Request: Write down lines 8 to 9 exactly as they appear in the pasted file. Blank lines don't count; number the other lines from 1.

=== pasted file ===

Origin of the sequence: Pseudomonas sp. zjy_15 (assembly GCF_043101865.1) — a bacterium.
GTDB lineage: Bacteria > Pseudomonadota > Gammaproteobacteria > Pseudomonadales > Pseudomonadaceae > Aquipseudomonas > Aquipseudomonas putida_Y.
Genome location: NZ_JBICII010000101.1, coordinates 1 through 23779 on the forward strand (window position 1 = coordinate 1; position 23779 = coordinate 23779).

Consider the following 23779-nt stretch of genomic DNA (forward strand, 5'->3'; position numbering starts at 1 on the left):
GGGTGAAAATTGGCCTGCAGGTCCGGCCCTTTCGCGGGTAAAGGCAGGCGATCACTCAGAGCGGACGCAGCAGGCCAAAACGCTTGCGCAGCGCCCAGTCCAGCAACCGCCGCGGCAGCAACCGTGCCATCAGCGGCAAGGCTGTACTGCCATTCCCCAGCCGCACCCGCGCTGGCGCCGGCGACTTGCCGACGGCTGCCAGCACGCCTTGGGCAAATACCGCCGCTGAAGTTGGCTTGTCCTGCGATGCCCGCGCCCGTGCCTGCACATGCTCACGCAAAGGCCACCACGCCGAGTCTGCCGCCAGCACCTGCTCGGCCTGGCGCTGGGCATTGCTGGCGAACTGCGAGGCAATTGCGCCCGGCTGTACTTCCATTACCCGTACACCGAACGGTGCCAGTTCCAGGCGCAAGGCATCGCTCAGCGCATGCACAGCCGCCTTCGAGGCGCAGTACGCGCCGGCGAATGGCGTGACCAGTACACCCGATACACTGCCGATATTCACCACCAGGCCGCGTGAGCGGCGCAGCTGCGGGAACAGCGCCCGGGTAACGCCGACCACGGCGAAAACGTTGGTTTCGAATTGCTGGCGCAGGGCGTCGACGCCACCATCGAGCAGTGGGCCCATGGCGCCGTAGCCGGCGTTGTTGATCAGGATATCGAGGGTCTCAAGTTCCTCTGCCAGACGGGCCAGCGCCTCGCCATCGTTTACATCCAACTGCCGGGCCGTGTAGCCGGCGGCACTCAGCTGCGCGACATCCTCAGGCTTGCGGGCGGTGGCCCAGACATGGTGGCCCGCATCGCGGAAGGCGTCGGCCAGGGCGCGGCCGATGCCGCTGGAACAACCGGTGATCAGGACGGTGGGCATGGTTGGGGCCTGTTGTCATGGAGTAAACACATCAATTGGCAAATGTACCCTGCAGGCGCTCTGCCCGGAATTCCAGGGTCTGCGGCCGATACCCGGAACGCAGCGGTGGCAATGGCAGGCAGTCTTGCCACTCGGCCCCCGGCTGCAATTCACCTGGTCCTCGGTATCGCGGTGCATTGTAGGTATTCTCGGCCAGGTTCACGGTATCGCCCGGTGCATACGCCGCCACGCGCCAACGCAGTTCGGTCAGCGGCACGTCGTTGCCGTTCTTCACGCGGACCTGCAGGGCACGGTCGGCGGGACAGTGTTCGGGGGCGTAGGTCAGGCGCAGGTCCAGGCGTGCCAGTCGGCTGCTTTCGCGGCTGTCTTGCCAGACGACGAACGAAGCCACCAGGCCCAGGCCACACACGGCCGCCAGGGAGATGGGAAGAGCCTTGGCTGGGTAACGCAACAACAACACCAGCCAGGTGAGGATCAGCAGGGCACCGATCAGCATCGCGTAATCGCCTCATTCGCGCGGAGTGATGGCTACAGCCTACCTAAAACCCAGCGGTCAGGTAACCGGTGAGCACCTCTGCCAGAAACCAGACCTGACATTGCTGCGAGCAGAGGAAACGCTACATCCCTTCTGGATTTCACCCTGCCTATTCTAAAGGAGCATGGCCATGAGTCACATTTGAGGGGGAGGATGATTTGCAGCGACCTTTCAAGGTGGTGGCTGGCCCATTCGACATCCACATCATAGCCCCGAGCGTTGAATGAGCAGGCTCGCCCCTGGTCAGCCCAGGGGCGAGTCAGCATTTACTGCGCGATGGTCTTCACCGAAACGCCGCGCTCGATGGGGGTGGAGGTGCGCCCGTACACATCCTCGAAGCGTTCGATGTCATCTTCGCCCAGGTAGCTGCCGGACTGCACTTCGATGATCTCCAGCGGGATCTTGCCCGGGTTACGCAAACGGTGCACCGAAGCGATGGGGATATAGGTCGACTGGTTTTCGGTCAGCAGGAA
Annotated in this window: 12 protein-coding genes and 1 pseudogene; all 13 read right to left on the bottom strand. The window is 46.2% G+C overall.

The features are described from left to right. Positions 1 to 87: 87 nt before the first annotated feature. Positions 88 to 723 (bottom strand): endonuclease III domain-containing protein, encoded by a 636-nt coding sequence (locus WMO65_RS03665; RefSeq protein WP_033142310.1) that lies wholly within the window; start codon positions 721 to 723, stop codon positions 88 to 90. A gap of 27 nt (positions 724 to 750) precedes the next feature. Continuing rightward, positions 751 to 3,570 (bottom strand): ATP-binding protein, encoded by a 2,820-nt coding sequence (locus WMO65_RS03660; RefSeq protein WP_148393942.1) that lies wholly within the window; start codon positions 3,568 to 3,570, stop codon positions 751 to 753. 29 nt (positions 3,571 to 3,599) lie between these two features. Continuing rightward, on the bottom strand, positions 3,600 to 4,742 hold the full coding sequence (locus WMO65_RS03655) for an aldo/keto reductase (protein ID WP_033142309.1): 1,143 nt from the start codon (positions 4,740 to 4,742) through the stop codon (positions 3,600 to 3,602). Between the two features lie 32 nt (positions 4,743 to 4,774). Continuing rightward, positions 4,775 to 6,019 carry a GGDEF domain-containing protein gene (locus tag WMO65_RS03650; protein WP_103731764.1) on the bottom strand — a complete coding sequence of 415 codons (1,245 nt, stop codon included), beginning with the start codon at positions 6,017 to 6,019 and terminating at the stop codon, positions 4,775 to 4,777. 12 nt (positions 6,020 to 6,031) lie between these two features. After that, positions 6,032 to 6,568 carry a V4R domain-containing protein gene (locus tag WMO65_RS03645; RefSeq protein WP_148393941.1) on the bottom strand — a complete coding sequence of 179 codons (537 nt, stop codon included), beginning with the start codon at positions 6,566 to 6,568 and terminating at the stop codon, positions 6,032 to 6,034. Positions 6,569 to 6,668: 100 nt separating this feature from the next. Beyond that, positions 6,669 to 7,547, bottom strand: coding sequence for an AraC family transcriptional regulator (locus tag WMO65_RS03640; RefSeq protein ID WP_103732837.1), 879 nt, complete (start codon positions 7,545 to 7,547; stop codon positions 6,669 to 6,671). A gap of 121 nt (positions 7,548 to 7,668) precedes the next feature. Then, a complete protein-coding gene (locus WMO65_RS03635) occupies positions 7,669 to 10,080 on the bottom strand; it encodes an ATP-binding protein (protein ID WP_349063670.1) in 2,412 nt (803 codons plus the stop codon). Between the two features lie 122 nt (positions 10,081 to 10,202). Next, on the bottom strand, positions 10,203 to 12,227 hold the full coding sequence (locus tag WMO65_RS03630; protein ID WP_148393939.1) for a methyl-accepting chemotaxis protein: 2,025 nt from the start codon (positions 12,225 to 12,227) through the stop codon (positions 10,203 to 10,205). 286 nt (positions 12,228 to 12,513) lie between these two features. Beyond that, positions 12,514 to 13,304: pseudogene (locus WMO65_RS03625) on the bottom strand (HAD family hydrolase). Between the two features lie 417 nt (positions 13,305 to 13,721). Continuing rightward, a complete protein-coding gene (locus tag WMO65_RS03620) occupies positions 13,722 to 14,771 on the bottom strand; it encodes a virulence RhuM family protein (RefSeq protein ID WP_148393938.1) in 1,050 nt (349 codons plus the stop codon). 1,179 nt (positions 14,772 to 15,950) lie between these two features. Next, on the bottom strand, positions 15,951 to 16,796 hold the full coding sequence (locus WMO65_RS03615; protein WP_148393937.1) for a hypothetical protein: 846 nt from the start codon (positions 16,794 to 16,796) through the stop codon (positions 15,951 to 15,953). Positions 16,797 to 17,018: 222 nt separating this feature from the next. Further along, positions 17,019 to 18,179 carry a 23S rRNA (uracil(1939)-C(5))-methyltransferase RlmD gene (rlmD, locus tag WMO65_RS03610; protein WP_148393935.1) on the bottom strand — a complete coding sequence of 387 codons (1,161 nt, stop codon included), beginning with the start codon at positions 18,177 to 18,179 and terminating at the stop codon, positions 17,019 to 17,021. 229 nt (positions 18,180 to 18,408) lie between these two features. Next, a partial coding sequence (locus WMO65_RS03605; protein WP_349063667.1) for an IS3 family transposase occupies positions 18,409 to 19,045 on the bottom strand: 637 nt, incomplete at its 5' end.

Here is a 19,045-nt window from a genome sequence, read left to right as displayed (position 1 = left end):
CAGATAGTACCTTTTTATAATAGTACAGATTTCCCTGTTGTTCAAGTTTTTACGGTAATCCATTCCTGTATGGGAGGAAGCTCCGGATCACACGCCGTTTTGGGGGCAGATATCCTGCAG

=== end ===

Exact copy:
Here is a 19,045-nt window from a genome sequence, read left to right as displayed (position 1 = left end):
CAGATAGTACCTTTTTATAATAGTACAGATTTCCCTGTTGTTCAAGTTTTTACGGTAATCCATTCCTGTATGGGAGGAAGCTCCGGATCACACGCCGTTTTGGGGGCAGATATCCTGCAG